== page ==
2/28/2014 @ 12:11PM
Oil firm Petrobras will invest 9% less in 2014, for a total of R$94.6 billion. Most of it is going to deep sea oil exploration in the pre-salt oil fields. None of it is going to building new refineries other than Premium I and Premium II in the northeastern states of Maranhão and Ceará.
“We have no plans, not even long-term, where we can think about another refinery other than the two already being built,” Petrobras CEO Maria Graça Foster said this week.
One of their 165,000 barrels per day refineries, Comperj in Rio, is five years behind schedule and has already cost the company $13.5 billion. Comperj will be fully operational in August 2016. Another refinery within the Comperj complex, which has nearly double the refining capacity, won’t be ready until 2018.
Despite all of Brazil’s oil fields, Petrobras has to import gasoline from Venezuela and elsewhere mainly because it does not have the refining capacity at home. Yet, Petrobras reduced refinery investments in their 2014-2018 plan by 40% to around $39 billion. The market, however, has viewed this as a positive mainly because of Petrobras’ already heavy debt load of close to $94 billion compared to $72.3 billion in 2012, an increase of 31%.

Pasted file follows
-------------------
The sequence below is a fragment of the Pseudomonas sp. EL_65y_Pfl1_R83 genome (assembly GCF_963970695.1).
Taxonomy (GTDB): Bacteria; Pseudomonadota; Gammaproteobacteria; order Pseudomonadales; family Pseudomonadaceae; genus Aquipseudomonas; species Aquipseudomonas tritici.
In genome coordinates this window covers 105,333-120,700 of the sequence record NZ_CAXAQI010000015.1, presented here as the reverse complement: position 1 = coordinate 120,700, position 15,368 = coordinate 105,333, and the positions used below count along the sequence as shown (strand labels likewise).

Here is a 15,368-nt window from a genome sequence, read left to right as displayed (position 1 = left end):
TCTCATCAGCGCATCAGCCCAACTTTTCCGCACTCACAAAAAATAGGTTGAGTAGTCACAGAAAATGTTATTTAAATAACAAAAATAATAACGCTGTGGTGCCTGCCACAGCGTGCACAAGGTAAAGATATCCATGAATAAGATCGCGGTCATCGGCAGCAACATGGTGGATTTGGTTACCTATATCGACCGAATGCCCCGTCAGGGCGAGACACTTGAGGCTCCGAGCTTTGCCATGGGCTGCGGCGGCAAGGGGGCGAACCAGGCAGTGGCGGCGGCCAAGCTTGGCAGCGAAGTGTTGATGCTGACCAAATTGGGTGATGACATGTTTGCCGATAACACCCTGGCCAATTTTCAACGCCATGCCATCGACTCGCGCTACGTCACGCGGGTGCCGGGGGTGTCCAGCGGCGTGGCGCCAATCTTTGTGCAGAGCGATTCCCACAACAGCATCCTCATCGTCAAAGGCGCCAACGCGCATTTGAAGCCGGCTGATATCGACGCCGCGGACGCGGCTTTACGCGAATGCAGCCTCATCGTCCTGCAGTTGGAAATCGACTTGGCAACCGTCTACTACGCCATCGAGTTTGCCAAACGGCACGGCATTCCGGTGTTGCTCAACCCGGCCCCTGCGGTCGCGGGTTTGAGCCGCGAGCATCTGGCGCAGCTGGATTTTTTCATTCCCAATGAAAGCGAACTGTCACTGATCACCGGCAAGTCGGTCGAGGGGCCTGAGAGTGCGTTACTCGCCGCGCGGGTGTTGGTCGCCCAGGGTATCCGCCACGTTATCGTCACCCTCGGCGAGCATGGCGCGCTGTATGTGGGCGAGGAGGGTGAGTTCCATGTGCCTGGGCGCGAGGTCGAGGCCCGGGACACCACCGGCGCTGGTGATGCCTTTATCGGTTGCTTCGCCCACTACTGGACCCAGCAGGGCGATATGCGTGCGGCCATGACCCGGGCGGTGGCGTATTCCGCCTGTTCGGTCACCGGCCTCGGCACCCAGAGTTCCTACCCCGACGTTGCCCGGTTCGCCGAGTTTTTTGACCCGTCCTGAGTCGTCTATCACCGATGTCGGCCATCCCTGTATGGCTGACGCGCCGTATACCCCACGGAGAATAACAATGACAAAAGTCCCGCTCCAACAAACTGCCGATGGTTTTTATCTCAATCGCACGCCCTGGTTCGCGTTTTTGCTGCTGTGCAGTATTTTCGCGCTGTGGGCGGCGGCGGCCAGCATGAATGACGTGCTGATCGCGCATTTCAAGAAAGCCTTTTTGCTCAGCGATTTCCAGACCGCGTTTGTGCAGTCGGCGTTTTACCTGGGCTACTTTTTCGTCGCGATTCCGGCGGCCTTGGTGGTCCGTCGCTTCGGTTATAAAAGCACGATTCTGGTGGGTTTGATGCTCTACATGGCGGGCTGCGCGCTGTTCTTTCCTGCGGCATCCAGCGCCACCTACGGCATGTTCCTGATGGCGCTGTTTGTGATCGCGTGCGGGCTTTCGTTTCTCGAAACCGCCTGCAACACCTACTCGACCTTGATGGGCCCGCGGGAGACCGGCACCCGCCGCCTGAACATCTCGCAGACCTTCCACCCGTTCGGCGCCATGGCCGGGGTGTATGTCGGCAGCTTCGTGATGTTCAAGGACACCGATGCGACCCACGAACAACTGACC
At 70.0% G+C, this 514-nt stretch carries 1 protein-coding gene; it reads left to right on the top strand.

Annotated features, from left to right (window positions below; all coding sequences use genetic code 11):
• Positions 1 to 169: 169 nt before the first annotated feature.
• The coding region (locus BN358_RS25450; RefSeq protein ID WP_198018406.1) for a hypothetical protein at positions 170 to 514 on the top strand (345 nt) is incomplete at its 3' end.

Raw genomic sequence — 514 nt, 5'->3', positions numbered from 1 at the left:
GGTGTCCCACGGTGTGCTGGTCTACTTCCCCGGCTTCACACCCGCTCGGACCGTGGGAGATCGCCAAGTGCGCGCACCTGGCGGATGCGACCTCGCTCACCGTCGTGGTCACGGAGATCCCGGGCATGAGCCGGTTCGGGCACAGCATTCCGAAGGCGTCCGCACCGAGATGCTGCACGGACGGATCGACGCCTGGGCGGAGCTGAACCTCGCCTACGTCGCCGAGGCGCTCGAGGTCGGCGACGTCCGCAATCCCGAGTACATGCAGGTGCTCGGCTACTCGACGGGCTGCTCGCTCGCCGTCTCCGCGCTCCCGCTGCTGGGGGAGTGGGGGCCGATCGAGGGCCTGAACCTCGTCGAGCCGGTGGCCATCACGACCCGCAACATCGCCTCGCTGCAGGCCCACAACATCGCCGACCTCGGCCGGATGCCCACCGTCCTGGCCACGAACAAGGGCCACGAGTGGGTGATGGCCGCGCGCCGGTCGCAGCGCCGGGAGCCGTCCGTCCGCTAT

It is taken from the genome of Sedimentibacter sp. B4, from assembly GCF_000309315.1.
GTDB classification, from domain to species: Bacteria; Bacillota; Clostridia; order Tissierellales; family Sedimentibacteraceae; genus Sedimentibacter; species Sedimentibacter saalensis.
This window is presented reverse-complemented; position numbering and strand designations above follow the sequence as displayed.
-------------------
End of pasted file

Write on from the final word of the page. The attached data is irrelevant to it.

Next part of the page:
Then there’s Brazilian mining company Vale.
Last year, Vale sold $6 billion worth of assets and 2014 promises more of the same, company CEO Murilo Ferreira said in a conference call on Thursday. For Ferreira, “Our team won’t be taking a vacation this year.” He said Vale will continue reducing costs and reallocating capital to the company’s core business.
In September, Vale sold stakes in a cargo unit for $1.2 billion to Mitsui & Co. Two months later, Vale announced an agreement to sell 20% stakes in two natural gas exploration blocks in Brazil’s Parnaiba basin to GDF Suez and sold a stake in aluminum maker Norsk Hydro for $1.82 billion.
Vale has been selling lower return assets, putting projects on hold and focusing on its more iron-ore business in a bid to boost profit margins and regain investors’ confidence.
As an investment, Vale has been kinder to shareholders than Petrobras, down 7.15% year-to-date compared to Petrobras’ slide of 18.8%. But over the last year, Brazil’s two biggest large cap stocks are equally depressing, both down more than 23%. Wherever these stocks go, the MSCI Brazil tends to follow as both Petrobras and Vale account for more than a quarter of the Bovespa stock index.
Earlier this week, Barclays Capital said that Petrobras might have finally hit bottom. Equity analysts in New York put a 12-month price target of $20 on Petrobras ADRs trading on the NYSE.